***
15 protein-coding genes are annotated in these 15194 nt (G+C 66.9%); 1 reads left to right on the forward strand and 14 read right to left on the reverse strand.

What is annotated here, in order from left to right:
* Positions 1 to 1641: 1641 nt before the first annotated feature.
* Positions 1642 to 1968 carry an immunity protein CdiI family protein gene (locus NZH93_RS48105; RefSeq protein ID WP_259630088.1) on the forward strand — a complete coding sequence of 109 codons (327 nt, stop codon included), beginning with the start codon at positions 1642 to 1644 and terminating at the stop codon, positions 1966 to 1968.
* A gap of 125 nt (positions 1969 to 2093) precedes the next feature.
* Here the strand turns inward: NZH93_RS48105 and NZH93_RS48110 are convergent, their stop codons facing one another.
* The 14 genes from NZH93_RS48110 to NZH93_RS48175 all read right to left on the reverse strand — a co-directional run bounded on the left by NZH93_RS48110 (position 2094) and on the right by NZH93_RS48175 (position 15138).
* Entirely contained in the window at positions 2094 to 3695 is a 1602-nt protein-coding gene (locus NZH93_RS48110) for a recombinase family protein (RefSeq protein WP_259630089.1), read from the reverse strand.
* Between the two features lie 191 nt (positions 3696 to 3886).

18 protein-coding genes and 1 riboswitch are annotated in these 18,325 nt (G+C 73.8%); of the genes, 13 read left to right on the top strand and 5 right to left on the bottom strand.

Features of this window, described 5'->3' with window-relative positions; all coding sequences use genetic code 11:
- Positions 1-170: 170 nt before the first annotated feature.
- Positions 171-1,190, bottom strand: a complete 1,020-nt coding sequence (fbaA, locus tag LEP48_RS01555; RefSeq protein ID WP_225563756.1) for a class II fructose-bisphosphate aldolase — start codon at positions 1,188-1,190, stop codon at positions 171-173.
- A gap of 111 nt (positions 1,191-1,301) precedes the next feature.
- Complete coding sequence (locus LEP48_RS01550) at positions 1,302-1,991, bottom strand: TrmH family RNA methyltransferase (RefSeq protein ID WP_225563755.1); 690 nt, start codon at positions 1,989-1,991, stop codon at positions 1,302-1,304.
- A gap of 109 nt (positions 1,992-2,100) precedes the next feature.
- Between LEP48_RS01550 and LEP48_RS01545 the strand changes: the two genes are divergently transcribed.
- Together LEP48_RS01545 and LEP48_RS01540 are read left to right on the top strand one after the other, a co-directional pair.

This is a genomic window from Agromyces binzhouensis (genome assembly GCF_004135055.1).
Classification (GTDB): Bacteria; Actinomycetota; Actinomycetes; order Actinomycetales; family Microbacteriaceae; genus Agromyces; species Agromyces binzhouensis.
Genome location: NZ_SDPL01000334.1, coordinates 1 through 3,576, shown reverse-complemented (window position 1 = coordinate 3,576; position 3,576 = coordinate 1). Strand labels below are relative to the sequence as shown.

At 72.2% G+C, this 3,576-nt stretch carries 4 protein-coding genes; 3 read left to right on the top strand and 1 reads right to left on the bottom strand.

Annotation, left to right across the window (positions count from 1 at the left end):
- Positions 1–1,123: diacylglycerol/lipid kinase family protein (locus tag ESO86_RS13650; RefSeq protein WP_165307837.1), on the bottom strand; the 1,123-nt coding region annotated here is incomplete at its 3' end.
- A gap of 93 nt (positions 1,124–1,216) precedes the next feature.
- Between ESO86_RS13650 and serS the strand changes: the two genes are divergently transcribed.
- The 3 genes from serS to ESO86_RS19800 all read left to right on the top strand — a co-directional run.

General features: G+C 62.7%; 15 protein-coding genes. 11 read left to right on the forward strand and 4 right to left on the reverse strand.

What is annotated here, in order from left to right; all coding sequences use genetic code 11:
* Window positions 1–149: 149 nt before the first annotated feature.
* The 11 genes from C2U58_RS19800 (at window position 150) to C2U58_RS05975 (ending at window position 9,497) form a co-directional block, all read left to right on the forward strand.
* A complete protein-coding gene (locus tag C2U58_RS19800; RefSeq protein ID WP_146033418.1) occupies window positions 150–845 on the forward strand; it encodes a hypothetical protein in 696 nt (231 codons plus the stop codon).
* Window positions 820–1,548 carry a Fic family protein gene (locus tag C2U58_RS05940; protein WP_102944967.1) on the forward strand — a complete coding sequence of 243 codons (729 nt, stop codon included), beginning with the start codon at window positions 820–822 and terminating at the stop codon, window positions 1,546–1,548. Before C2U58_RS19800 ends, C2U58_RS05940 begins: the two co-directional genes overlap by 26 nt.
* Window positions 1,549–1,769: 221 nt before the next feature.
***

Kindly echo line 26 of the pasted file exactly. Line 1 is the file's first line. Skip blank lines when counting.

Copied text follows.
- Between ESO86_RS13650 and serS the strand changes: the two genes are divergently transcribed.